The two asset classes definitely have a few things in common, including— but not limited to—the fact that they both play a role in the health care continuum.

“Location is also critical to both asset classes,” Tom Klaritch, executive vice president of medical office properties at Irvine, California-based real estate investment trust (REIT) HCP Inc., tells SHN. “It would be beneficial for a medical office building to be next to a senior housing community, which has a patient base that’s often in need of medical assistance.”

Synergies abound

The convergence of senior housing and medical office buildings can be seen first-hand at the Spring Lake Health and Living Campus in Dr. Phillips, Florida, which is currently under development and expected to open in January 2017.

The project features a 60,000-square-foot medical office building on the same campus as a 186-unit senior housing complex, with Orlando, Florida-based philanthropic organization Dr. Phillips Charities developing and owning both buildings. 

Dr. Phillips Charities has built and held commercial real estate in the past, Dr. Phillips President and CEO Kenneth Robinson tells SHN. In that sense, the new medical office building is a more traditional investment for the organization than the senior housing community, he explains.

“This will be our first adventure into senior living,” Robinson says. “What we found out quickly was that it is not a traditional lease of a building.”

Dr. Phillips chose Vero Beach, Florida-based senior living operator Harbor Retirement Associates (HRA) to operate its independent living, assisted living and memory care rental community because HRA and Dr. Phillips share common core values, Robinson explains.

The medical office building, meanwhile, will be occupied by primary care doctors, pediatric physicians, oncologists, cardiologists, gynecologists and more from Orlando Health, a health care system with which Dr. Phillips has a longtime relationship, Claire Fournier, Orlando Health’s chief strategic partnership officer, tells SHN.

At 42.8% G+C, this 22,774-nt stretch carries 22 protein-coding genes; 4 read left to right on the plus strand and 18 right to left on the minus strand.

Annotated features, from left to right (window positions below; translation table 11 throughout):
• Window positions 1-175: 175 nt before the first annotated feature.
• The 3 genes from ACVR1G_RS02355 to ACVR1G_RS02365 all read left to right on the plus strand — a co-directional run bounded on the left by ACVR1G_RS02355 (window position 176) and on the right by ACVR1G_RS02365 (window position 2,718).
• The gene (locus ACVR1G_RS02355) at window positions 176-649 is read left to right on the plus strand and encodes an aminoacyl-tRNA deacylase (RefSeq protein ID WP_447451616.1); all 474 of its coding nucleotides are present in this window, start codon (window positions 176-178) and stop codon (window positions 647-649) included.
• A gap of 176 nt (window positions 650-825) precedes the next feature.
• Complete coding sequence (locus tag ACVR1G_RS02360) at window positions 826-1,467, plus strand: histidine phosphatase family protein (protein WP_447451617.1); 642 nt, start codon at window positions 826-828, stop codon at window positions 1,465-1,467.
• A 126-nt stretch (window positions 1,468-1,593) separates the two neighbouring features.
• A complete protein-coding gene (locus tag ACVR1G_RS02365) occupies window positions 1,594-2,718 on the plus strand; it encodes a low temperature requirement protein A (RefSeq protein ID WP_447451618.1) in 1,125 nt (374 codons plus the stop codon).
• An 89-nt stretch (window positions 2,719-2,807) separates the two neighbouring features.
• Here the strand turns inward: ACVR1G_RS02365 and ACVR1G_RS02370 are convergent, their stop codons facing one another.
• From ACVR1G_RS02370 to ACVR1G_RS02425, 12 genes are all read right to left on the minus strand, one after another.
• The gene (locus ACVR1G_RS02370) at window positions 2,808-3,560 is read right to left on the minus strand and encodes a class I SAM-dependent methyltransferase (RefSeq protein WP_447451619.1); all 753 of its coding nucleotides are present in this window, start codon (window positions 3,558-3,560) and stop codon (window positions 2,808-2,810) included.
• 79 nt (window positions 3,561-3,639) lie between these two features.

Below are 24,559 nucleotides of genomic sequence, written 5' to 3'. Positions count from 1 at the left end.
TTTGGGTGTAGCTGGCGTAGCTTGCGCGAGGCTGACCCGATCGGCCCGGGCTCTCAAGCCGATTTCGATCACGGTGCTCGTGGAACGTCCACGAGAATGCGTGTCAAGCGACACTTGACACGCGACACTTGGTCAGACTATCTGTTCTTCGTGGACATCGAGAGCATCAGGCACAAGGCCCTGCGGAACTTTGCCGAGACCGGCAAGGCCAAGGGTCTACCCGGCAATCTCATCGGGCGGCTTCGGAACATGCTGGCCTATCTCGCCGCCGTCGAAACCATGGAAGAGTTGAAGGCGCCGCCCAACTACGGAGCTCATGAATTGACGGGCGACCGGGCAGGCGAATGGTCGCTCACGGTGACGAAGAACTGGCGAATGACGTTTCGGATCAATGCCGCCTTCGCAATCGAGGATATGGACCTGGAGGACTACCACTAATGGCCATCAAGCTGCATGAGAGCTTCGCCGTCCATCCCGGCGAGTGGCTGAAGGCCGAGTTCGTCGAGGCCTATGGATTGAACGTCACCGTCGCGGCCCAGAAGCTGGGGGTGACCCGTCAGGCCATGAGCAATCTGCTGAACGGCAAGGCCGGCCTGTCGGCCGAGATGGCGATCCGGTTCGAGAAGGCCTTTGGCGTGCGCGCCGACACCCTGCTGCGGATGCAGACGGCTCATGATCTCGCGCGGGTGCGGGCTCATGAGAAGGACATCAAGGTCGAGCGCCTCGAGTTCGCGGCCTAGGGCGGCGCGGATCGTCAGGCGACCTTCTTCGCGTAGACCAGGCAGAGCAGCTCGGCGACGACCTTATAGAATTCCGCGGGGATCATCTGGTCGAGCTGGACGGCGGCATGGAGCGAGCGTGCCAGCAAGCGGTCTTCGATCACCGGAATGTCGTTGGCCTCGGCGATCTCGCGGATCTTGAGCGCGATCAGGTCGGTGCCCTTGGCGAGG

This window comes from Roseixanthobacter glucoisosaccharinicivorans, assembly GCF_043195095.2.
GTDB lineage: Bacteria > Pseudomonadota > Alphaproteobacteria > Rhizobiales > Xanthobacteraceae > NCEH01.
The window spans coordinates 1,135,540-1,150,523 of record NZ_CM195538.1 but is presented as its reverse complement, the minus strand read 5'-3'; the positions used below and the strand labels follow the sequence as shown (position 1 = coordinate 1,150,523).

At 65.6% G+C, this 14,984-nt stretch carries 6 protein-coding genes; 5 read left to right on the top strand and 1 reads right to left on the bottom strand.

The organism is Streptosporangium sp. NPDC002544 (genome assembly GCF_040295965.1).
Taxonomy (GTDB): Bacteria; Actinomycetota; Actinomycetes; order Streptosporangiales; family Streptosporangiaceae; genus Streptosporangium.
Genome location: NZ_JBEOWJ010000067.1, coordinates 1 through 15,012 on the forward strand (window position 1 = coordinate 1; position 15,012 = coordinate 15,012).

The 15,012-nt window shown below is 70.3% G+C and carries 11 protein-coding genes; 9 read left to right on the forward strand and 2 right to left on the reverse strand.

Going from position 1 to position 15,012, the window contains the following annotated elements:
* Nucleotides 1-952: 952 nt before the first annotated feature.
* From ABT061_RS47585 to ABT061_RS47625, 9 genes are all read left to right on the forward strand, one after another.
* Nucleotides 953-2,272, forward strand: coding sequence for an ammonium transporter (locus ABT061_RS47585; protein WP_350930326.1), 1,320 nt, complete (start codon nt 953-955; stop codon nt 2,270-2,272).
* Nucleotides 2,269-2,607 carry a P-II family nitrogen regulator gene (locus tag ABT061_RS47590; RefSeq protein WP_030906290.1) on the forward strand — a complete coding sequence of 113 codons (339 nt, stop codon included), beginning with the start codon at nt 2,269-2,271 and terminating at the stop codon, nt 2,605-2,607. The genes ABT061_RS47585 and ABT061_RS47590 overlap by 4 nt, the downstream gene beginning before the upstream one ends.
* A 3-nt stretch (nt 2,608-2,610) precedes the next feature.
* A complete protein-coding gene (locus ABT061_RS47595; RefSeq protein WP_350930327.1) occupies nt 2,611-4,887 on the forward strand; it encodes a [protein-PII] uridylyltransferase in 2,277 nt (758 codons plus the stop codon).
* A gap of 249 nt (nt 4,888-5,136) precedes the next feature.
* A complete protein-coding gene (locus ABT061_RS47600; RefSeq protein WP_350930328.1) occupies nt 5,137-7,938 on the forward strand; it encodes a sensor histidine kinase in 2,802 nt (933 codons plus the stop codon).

All parties involved in the Spring Lake project are hoping that the campus proves synergistic and beneficial to everyone involved. 

“The goal here is that there will be synergies that exist between the medical office building, senior housing community and Dr. Phillips’ YMCA, which is a senior-focused YMCA,” Charlie Jennings, HRA’s chief development officer, tells SHN.

While this set-up is somewhat unique, it may become more common in the future. 

“To be on a campus that is adjacent to a medical office building is somewhat rare, but we believe it’s something we’ll see more of,” Jennings says. After all, the close proximity between the senior living community, the medical office building and the nearby Dr. Phillips Hospital will hopefully allow for “a smooth transition from one care level to the next,” he says.

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Written by Mary Kate Nelson